Thanks so much to forum member Meredith for this Community Contribution Reading Response of Rebecca Shannonhouse’s (ed.) Out of Her Mind: Women Writing on Madness. As always, if you’re reading something you’d like to share with others, shoot ∃ an email at definefunctioning [at] gmail [dot] com. (I’ll add your reading to the Current Reading panel and post your Response when you’re finished.) What follows is Meredith’s response.
Out of Her Mind: Women Writing on Madness by Rebecca Shannonhouse (Ed.) highlights many unpleasantries about being mentally ill, which can help validate persons struggling with such things and illustrates some of the ways in which the mental health industry has changed. Shannonhouse also chose more current stories depicting the ways in which that industry has not changed. The book confirmed my belief that we mentally ill must take a proactive approach to healing. While reading, I could empathize with all the women, and I recognized my good fortune to have had recent great support and success in living with bipolar. I have become passionate about my care, do research on my medications, stay in regular contact with my psychiatrist, and see my therapist often while working on changing my longstanding behaviors related to being bipolar. Shannonhouse’s book reminds me of the importance of fighting for ourselves and forcing the mental health community to not only see us as intelligent humans and partners in healing, but to alter the inconsistencies in their field.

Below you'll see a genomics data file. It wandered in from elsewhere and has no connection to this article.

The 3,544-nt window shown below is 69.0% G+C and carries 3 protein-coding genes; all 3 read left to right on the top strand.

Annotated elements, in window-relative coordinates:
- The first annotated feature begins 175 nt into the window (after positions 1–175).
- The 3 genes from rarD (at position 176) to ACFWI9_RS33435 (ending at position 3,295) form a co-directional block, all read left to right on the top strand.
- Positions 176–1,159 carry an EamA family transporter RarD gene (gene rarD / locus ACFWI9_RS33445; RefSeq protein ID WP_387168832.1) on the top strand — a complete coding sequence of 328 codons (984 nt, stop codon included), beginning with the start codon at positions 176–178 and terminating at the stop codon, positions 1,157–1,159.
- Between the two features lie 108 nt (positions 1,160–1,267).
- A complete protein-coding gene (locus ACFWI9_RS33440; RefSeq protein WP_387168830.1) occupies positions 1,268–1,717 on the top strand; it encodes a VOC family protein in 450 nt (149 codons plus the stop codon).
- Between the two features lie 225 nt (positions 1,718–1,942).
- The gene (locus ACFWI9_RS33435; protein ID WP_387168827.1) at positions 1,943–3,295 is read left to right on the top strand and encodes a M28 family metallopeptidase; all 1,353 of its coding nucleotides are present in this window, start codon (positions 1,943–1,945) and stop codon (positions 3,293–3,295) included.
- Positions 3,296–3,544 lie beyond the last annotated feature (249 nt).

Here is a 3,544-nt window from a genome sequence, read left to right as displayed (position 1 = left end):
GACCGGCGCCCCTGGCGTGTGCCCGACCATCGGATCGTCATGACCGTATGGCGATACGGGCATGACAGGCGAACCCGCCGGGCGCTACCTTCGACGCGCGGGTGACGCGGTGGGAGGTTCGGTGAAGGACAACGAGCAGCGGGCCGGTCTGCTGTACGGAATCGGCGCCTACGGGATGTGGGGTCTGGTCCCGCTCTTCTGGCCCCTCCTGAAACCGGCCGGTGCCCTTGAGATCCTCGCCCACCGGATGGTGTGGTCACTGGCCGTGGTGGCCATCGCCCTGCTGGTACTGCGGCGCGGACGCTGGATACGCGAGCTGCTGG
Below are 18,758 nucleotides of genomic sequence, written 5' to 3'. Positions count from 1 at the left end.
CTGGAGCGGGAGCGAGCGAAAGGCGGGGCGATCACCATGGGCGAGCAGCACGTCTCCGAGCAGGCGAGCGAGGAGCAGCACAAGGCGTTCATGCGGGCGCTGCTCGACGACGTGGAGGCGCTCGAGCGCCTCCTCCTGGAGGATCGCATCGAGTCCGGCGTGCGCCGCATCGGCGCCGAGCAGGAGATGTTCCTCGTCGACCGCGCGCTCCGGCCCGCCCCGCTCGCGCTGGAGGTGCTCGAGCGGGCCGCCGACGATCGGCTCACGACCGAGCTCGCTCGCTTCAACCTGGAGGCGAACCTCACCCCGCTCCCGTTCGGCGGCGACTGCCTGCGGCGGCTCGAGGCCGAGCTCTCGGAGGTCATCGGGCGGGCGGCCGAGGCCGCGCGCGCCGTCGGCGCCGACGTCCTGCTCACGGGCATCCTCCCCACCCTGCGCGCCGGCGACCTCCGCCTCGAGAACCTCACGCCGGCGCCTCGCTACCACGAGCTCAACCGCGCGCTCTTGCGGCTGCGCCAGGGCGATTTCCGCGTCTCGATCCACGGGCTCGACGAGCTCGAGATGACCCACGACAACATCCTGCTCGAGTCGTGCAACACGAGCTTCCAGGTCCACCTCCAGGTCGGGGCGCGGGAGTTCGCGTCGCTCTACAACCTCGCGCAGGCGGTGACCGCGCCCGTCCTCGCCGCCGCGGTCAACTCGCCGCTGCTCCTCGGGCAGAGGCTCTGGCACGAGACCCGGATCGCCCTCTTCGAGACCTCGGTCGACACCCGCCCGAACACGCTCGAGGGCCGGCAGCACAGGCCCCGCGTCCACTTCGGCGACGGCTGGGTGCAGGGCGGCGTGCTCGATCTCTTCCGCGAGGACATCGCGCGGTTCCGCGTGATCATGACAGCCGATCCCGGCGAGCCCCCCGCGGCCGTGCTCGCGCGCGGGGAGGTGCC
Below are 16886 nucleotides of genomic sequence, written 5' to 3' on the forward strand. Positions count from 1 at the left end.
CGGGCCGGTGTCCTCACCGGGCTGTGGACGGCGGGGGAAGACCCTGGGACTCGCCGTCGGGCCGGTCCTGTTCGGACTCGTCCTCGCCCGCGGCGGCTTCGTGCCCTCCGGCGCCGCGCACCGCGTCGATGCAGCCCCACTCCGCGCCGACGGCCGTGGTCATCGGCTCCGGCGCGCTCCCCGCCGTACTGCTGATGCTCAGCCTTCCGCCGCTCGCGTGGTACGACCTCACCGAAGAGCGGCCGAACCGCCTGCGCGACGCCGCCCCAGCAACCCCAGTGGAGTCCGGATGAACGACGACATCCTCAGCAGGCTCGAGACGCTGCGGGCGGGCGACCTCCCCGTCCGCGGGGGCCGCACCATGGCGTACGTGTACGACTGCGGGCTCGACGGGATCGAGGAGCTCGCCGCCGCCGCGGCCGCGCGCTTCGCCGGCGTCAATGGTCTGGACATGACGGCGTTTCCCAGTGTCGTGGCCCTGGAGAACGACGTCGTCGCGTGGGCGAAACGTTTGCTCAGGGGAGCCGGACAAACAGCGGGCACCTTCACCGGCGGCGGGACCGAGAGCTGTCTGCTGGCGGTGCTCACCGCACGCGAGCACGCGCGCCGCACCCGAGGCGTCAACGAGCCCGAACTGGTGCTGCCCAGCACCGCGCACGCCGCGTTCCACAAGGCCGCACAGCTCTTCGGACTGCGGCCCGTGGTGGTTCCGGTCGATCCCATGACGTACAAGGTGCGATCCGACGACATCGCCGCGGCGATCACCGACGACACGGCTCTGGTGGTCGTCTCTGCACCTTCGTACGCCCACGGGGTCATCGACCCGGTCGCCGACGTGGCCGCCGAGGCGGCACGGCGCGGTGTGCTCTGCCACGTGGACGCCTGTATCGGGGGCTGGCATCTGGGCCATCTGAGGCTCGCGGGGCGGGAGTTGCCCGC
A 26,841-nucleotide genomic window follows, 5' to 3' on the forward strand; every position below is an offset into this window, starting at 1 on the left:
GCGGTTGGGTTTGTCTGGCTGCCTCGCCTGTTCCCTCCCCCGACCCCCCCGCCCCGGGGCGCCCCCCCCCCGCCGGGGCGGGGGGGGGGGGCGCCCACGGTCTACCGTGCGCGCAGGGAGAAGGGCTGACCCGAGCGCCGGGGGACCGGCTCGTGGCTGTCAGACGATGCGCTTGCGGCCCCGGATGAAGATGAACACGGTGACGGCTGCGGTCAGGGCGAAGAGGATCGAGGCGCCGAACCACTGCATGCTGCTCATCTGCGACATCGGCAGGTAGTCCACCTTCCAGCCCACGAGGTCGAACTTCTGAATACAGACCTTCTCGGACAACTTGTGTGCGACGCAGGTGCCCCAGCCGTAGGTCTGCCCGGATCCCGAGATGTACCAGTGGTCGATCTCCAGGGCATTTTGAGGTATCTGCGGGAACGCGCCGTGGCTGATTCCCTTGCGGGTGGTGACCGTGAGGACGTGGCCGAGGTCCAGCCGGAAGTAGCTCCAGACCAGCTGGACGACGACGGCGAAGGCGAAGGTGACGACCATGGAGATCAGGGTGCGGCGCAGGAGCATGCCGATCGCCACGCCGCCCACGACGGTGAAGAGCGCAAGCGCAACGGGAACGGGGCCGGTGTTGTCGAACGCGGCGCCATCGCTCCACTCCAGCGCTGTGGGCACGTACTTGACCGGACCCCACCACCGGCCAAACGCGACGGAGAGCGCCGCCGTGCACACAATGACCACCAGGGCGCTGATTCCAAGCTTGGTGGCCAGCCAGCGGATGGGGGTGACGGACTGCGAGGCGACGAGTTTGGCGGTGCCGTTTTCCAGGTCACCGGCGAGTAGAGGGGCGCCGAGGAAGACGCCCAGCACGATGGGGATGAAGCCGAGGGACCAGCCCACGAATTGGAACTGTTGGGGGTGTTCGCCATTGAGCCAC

Shannonhouse began her chronology with an excerpt from Margery Kempe’s The Book of Margery Kempe from 1436. Kempe’s recounting in the third person of a short but intense segment of her craziness is raw, including devils, flames, and being hauled about. Of course, in 1436, people considered crazy were banished to some of the most abhorrent places.
Those places did not change much from Kempe’s time to the 1800s when Dorothea Dix, a social reformer in Massachusetts, went from asylum to prison chronicling the state of the inhabitants to later discuss with the legislature. The despicable conditions of the institutions and other places they kept mentally ill people drove these women to rally for humanity. Though I have never experienced hospitalization, someone I know recently had an eye-opening experience after being checked in by her doctor. She was treated as if she was either five years old or an animal, and she had to fight to be released. And fight she did.
Meri Nana-Ama Danquah, in the excerpt from Willow Weep for Me (1998), very clearly described the painstaking life of a woman consumed with depression. She defined depression, she discussed it as we discuss it and other mental illnesses, and she tied it to social issues. The cyclical logic of being and staying depressed is something I have experienced for years, getting caught up in my own hopelessness and proliferating depression further. By enhancing my awareness of my thought processes and their effects (for better or worse) on my feelings, I have begun to mitigate the negativity as it arises. Early awareness is key.